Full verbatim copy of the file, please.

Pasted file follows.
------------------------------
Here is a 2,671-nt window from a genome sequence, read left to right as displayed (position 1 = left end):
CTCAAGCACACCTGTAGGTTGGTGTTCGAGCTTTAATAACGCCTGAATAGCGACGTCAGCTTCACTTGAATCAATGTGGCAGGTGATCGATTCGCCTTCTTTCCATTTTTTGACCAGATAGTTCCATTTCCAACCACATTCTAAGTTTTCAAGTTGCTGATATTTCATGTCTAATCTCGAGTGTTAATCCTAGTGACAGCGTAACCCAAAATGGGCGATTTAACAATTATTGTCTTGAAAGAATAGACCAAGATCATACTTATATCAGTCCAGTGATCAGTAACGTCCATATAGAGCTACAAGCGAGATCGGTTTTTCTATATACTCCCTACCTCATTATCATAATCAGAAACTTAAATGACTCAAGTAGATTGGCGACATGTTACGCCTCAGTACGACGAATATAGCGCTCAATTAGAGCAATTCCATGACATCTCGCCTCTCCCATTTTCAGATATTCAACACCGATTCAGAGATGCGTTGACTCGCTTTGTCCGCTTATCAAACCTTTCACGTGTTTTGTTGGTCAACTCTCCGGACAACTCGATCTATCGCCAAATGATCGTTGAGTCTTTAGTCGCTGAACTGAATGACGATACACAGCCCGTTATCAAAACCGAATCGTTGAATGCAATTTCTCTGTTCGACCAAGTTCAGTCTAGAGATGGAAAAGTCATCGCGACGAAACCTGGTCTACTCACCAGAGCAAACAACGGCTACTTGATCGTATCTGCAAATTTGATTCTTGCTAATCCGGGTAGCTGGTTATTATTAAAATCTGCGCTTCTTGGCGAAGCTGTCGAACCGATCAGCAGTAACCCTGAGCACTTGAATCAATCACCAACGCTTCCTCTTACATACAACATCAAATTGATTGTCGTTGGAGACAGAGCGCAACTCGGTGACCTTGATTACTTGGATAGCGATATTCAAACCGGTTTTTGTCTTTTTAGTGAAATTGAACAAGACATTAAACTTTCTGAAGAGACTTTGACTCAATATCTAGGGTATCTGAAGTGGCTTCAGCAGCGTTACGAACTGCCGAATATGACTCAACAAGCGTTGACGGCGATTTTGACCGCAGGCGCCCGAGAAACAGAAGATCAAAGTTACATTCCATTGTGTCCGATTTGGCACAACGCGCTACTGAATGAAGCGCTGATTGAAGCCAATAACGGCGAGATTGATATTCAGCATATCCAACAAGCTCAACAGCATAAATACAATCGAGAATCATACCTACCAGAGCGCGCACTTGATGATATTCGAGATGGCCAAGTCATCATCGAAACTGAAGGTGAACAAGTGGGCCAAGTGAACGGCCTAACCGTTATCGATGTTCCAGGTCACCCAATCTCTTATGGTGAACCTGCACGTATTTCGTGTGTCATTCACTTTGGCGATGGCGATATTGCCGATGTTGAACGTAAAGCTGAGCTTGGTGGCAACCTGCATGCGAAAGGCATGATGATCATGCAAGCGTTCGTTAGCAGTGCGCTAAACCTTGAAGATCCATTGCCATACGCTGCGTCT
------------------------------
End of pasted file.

Here is a 2,671-nt window from a genome sequence, read left to right as displayed (position 1 = left end):
CTCAAGCACACCTGTAGGTTGGTGTTCGAGCTTTAATAACGCCTGAATAGCGACGTCAGCTTCACTTGAATCAATGTGGCAGGTGATCGATTCGCCTTCTTTCCATTTTTTGACCAGATAGTTCCATTTCCAACCACATTCTAAGTTTTCAAGTTGCTGATATTTCATGTCTAATCTCGAGTGTTAATCCTAGTGACAGCGTAACCCAAAATGGGCGATTTAACAATTATTGTCTTGAAAGAATAGACCAAGATCATACTTATATCAGTCCAGTGATCAGTAACGTCCATATAGAGCTACAAGCGAGATCGGTTTTTCTATATACTCCCTACCTCATTATCATAATCAGAAACTTAAATGACTCAAGTAGATTGGCGACATGTTACGCCTCAGTACGACGAATATAGCGCTCAATTAGAGCAATTCCATGACATCTCGCCTCTCCCATTTTCAGATATTCAACACCGATTCAGAGATGCGTTGACTCGCTTTGTCCGCTTATCAAACCTTTCACGTGTTTTGTTGGTCAACTCTCCGGACAACTCGATCTATCGCCAAATGATCGTTGAGTCTTTAGTCGCTGAACTGAATGACGATACACAGCCCGTTATCAAAACCGAATCGTTGAATGCAATTTCTCTGTTCGACCAAGTTCAGTCTAGAGATGGAAAAGTCATCGCGACGAAACCTGGTCTACTCACCAGAGCAAACAACGGCTACTTGATCGTATCTGCAAATTTGATTCTTGCTAATCCGGGTAGCTGGTTATTATTAAAATCTGCGCTTCTTGGCGAAGCTGTCGAACCGATCAGCAGTAACCCTGAGCACTTGAATCAATCACCAACGCTTCCTCTTACATACAACATCAAATTGATTGTCGTTGGAGACAGAGCGCAACTCGGTGACCTTGATTACTTGGATAGCGATATTCAAACCGGTTTTTGTCTTTTTAGTGAAATTGAACAAGACATTAAACTTTCTGAAGAGACTTTGACTCAATATCTAGGGTATCTGAAGTGGCTTCAGCAGCGTTACGAACTGCCGAATATGACTCAACAAGCGTTGACGGCGATTTTGACCGCAGGCGCCCGAGAAACAGAAGATCAAAGTTACATTCCATTGTGTCCGATTTGGCACAACGCGCTACTGAATGAAGCGCTGATTGAAGCCAATAACGGCGAGATTGATATTCAGCATATCCAACAAGCTCAACAGCATAAATACAATCGAGAATCATACCTACCAGAGCGCGCACTTGATGATATTCGAGATGGCCAAGTCATCATCGAAACTGAAGGTGAACAAGTGGGCCAAGTGAACGGCCTAACCGTTATCGATGTTCCAGGTCACCCAATCTCTTATGGTGAACCTGCACGTATTTCGTGTGTCATTCACTTTGGCGATGGCGATATTGCCGATGTTGAACGTAAAGCTGAGCTTGGTGGCAACCTGCATGCGAAAGGCATGATGATCATGCAAGCGTTCGTTAGCAGTGCGCTAAACCTTGAAGATCCATTGCCATACGCTGCGTCT